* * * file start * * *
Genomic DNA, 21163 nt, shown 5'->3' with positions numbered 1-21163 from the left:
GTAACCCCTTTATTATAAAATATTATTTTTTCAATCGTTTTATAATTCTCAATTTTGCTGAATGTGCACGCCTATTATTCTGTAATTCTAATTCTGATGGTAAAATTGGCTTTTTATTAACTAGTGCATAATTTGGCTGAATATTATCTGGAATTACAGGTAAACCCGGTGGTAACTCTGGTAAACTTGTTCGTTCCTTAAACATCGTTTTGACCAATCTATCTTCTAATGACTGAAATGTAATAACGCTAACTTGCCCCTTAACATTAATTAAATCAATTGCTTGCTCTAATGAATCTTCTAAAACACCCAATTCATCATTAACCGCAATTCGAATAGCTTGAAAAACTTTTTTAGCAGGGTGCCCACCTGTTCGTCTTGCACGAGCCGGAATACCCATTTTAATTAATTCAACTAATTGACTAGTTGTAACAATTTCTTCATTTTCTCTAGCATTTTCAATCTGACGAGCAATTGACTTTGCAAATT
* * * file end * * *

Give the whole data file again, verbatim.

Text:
Genomic DNA, 21163 nt, shown 5'->3' with positions numbered 1-21163 from the left:
GTAACCCCTTTATTATAAAATATTATTTTTTCAATCGTTTTATAATTCTCAATTTTGCTGAATGTGCACGCCTATTATTCTGTAATTCTAATTCTGATGGTAAAATTGGCTTTTTATTAACTAGTGCATAATTTGGCTGAATATTATCTGGAATTACAGGTAAACCCGGTGGTAACTCTGGTAAACTTGTTCGTTCCTTAAACATCGTTTTGACCAATCTATCTTCTAATGACTGAAATGTAATAACGCTAACTTGCCCCTTAACATTAATTAAATCAATTGCTTGCTCTAATGAATCTTCTAAAACACCCAATTCATCATTAACCGCAATTCGAATAGCTTGAAAAACTTTTTTAGCAGGGTGCCCACCTGTTCGTCTTGCACGAGCCGGAATACCCATTTTAATTAATTCAACTAATTGACTAGTTGTAACAATTTCTTCATTTTCTCTAGCATTTTCAATCTGACGAGCAATTGACTTTGCAAATT